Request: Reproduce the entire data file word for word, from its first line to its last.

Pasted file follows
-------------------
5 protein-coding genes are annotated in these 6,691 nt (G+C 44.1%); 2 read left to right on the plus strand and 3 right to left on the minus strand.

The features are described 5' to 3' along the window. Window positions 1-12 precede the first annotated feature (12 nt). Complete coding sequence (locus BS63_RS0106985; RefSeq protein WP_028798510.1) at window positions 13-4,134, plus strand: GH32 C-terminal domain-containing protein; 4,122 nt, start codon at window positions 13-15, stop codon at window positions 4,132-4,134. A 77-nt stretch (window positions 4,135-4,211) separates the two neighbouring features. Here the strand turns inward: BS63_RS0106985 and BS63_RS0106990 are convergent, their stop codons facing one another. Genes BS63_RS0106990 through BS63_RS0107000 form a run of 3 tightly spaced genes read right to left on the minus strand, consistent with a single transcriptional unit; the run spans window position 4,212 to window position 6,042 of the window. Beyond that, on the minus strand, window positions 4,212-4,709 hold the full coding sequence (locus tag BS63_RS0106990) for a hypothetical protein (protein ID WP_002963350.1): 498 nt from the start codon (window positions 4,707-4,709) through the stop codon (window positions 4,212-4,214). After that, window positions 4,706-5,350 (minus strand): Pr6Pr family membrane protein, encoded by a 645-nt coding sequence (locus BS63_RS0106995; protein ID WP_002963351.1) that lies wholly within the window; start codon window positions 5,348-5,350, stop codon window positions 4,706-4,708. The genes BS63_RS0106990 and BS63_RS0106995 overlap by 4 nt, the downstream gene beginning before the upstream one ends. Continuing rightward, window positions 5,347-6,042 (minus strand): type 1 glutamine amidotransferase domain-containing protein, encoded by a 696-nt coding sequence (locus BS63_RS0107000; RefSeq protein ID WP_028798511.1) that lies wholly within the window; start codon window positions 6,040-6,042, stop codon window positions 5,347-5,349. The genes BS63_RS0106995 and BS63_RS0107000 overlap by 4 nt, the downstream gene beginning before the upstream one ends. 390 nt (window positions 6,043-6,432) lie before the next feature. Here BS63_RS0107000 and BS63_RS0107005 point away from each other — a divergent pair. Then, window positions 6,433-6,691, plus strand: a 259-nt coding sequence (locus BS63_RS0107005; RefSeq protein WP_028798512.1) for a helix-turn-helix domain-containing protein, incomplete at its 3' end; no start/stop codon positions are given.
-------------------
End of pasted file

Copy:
5 protein-coding genes are annotated in these 6,691 nt (G+C 44.1%); 2 read left to right on the plus strand and 3 right to left on the minus strand.

The features are described 5' to 3' along the window. Window positions 1-12 precede the first annotated feature (12 nt). Complete coding sequence (locus BS63_RS0106985; RefSeq protein WP_028798510.1) at window positions 13-4,134, plus strand: GH32 C-terminal domain-containing protein; 4,122 nt, start codon at window positions 13-15, stop codon at window positions 4,132-4,134. A 77-nt stretch (window positions 4,135-4,211) separates the two neighbouring features. Here the strand turns inward: BS63_RS0106985 and BS63_RS0106990 are convergent, their stop codons facing one another. Genes BS63_RS0106990 through BS63_RS0107000 form a run of 3 tightly spaced genes read right to left on the minus strand, consistent with a single transcriptional unit; the run spans window position 4,212 to window position 6,042 of the window. Beyond that, on the minus strand, window positions 4,212-4,709 hold the full coding sequence (locus tag BS63_RS0106990) for a hypothetical protein (protein ID WP_002963350.1): 498 nt from the start codon (window positions 4,707-4,709) through the stop codon (window positions 4,212-4,214). After that, window positions 4,706-5,350 (minus strand): Pr6Pr family membrane protein, encoded by a 645-nt coding sequence (locus BS63_RS0106995; protein ID WP_002963351.1) that lies wholly within the window; start codon window positions 5,348-5,350, stop codon window positions 4,706-4,708. The genes BS63_RS0106990 and BS63_RS0106995 overlap by 4 nt, the downstream gene beginning before the upstream one ends. Continuing rightward, window positions 5,347-6,042 (minus strand): type 1 glutamine amidotransferase domain-containing protein, encoded by a 696-nt coding sequence (locus BS63_RS0107000; RefSeq protein ID WP_028798511.1) that lies wholly within the window; start codon window positions 6,040-6,042, stop codon window positions 5,347-5,349. The genes BS63_RS0106995 and BS63_RS0107000 overlap by 4 nt, the downstream gene beginning before the upstream one ends. 390 nt (window positions 6,043-6,432) lie before the next feature. Here BS63_RS0107000 and BS63_RS0107005 point away from each other — a divergent pair. Then, window positions 6,433-6,691, plus strand: a 259-nt coding sequence (locus BS63_RS0107005; RefSeq protein WP_028798512.1) for a helix-turn-helix domain-containing protein, incomplete at its 3' end; no start/stop codon positions are given.